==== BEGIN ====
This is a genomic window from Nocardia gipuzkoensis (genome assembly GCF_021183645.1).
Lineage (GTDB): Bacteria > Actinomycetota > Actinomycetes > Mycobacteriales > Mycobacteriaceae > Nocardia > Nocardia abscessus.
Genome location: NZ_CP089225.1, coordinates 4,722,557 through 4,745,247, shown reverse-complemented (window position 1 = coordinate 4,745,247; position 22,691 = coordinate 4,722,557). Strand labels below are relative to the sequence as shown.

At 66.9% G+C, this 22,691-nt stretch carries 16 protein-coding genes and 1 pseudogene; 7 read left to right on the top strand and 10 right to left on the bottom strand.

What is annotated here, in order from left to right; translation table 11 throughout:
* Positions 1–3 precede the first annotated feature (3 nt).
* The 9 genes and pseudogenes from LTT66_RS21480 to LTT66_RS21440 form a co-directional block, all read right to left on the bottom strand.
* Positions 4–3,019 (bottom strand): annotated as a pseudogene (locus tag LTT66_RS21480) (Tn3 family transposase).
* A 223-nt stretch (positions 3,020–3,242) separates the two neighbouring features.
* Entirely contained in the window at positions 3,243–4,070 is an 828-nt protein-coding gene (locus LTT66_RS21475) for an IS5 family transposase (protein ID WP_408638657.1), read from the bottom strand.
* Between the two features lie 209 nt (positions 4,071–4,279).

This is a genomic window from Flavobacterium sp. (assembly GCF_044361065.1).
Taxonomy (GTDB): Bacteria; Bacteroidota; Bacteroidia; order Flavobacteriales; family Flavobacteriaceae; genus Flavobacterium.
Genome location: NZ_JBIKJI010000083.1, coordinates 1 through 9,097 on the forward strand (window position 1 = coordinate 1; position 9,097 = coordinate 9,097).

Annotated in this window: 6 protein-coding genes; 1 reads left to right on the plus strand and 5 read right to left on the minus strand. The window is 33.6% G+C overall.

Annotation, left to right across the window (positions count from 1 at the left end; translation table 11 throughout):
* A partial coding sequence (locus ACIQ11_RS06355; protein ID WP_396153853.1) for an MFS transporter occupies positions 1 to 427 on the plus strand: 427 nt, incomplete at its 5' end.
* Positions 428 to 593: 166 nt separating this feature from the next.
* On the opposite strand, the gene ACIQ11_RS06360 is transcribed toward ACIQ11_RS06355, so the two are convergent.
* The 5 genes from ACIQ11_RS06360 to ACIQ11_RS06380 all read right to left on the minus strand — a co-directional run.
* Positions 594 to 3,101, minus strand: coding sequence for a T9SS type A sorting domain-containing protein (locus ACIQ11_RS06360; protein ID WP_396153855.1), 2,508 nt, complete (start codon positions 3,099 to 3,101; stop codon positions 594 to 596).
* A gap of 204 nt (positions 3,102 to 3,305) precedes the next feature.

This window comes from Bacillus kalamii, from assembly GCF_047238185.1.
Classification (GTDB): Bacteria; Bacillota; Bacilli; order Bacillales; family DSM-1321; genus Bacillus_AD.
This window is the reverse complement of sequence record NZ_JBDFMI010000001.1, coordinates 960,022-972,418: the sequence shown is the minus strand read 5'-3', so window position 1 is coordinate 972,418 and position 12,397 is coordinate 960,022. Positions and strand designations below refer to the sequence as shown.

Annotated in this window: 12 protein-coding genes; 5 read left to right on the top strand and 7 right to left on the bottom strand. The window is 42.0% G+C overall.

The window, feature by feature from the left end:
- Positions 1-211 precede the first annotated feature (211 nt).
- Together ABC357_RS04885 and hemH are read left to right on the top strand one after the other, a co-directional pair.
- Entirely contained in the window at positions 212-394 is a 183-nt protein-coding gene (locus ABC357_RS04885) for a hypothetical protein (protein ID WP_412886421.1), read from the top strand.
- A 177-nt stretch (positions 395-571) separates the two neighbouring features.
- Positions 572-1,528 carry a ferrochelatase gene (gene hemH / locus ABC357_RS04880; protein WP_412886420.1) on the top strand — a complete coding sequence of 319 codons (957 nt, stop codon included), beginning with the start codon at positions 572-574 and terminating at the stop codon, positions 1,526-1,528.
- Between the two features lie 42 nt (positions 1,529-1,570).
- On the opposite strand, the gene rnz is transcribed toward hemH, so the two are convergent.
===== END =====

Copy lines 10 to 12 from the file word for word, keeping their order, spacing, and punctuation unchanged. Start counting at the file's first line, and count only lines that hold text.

* Entirely contained in the window at positions 3,243–4,070 is an 828-nt protein-coding gene (locus LTT66_RS21475) for an IS5 family transposase (protein ID WP_408638657.1), read from the bottom strand.
* Between the two features lie 209 nt (positions 4,071–4,279).

This is a genomic window from Flavobacterium sp. (assembly GCF_044361065.1).